If you are totally confused about just how bad or good the current political turmoil is for the financial markets, don’t worry. You’re not alone.
Following Britain's decision to leave the European Union last week, there have been conflicting reports about what the impact will be for the economy.
That's because the country's top-tier index, the FTSE 100, which lots of people look to as the benchmark of the UK economy, is actually holding up reasonably well, due to it being packed with companies that are internationally focused.
This shows that the biggest companies, which influence the market more, don't seem to be worried about the fallout from Brexit.
But for a better sense of the state of the economy, you should probably look at the FTSE 250, the second-tier index, which has many more UK-focused companies and is being hit hard by the political uncertainty.
It's down 12.4% since Thursday, and fell nearly 7% on Monday alone.
The currency markets are another good indicator of problems, and there £1 is worth just $1.32, even lower than the lowest levels the pound hit on Friday morning, when the referendum result was first confirmed.
The different results given by these indicators means there are conflicting views out there on whether we are facing another recession or if this is all a storm in a teacup.
Dive into the FTSE 100 companies, though, and there is some real pain being felt.
Royal Bank of Scotland is looking particularly shaky, as shares in the state-backed bank sit at lows not seen since it had to be propped up by the government.
In January 2009, shares went as low as 121p. On Monday they were at 174.3p, having fallen nearly 40% since last Thursday.
Barclays is suffering too, also hitting levels not seen since January 2009, when the bank was trying to avoid a government bailout. Back then, shares hit 47.3p. On Monday they were at 127.2p, having fallen 30% since Thursday.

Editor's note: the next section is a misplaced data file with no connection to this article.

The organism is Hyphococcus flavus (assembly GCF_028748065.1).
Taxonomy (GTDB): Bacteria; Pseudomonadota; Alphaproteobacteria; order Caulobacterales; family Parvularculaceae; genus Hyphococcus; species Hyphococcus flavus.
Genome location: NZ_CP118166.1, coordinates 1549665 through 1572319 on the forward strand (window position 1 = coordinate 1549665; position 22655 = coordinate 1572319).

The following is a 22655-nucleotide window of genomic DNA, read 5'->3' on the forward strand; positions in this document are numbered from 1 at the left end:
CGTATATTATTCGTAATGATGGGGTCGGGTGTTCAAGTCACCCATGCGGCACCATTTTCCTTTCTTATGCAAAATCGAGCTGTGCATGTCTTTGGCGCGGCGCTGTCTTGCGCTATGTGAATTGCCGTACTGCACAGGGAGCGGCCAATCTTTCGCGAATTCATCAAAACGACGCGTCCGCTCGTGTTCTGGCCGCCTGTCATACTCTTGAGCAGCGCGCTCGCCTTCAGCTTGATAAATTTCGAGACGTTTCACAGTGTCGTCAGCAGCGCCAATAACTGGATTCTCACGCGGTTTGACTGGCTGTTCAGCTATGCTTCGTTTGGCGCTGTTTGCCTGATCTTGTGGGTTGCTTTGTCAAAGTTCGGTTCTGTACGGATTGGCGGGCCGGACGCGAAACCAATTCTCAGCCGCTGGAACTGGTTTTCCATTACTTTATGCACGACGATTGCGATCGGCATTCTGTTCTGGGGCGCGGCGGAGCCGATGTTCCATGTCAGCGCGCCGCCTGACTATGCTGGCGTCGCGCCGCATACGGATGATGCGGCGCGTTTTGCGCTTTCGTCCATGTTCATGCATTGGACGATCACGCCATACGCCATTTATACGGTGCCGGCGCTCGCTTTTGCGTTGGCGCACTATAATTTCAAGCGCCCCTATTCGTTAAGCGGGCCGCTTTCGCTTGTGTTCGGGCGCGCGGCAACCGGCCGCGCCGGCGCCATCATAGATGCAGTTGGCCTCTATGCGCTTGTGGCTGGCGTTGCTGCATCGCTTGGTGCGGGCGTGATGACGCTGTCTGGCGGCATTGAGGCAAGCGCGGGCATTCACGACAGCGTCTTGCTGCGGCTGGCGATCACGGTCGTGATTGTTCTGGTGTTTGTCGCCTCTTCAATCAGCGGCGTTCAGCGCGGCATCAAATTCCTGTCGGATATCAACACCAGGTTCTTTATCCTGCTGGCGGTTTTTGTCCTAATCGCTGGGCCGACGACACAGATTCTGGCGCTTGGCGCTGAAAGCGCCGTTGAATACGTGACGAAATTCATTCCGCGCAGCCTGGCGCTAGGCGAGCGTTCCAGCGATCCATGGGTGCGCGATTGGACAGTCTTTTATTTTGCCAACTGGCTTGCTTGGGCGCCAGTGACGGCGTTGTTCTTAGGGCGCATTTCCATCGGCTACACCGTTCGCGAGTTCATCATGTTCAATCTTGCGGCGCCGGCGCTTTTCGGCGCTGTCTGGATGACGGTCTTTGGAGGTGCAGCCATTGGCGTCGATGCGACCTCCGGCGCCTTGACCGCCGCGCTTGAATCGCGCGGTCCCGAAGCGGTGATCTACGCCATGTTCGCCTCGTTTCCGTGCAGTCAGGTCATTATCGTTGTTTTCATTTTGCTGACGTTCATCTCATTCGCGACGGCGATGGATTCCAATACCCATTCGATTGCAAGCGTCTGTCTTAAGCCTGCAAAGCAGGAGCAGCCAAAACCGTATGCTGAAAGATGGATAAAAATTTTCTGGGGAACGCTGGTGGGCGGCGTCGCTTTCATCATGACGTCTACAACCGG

Both banks had their shares suspended for five-minute intervals at points during Monday and Friday as automated systems at the London Stock Exchange paused trading every time shares fell by more than 8%.
That news was jumped on by Twitter, but sources at the exchange said it happened most days.
The reason the massive share falls at the banks are not being replicated on the FTSE 100 is because they are a relatively small presence on the index: Although RBS and Barclays are worth around a combined value of £41.1 billion, British American Tobacco is worth £83 billion and has seen its shares rise 4.4% since Thursday – thanks to it selling cigarettes mainly outside the UK.
Housebuilders too have seen shares fall as investors fear no one will want to buy a house any time soon with all the uncertainty. They also worry that overseas property investors will steer clear of the UK until the picture looks a little clearer.
As a result, Taylor Wimpey, Persimmon, Berkeley, Barratt, and Travis Perkins are all down by around 20% to levels not seen for about three years (at the height of the eurozone crisis).
But, again, those five companies have a combined value of just £17.5 billion. By comparison, mining group BHP Billiton (Australian based, trading in Australian dollars, but listed on the London Stock Exchange) is worth more than all five combined, at £17.9 billion, and, because it trades overseas, it has only suffered modest falls of 2.6% since the referendum.
In retail, there's been mixed messages. Marks & Spencer, Dixons Carphone (owner of Currys PC World and Carphone Warehouse), and Tesco shares have all fallen.
But shares in Burberry and Mulberry have actually risen, because they make their clothes and handbags in the UK and export a lot of stuff to the Far East. The pound's fall against international currencies means the cost of production instantly becomes around 10% cheaper (because of falling shares).
In fact, looking at most of the biggest companies in the FTSE 100, it makes perfect sense why the total market has not moved very much.
The biggest companies tend to be focused overseas, and because of the huge disparity between their size (or “market capitalisation”) and that of smaller companies, they have undue influence.
Oil giant BP, for example, which makes nearly all its money overseas and trades in US dollars, is worth £74.4 billion. This is the same size as the 18 smallest FTSE 100 companies combined.
And because BP trades in US dollars, it doesn't matter that the pound is falling.
Loads of the companies littering the FTSE 100 are ones you've probably never heard of – because they are based overseas, with different currencies, and have little interest in domestic affairs of the UK.
Those same companies are also usually the biggest.
And because the average FTSE 100 company value has a market capitalisation of just £13.45 billion, do not expect much movement on the top-tier stock market while the political situation is sorted out unless the impact becomes global.
Simon Neville is business editor at BuzzFeed UK and is based in London.
Contact Simon Neville at firstname.lastname@example.org.
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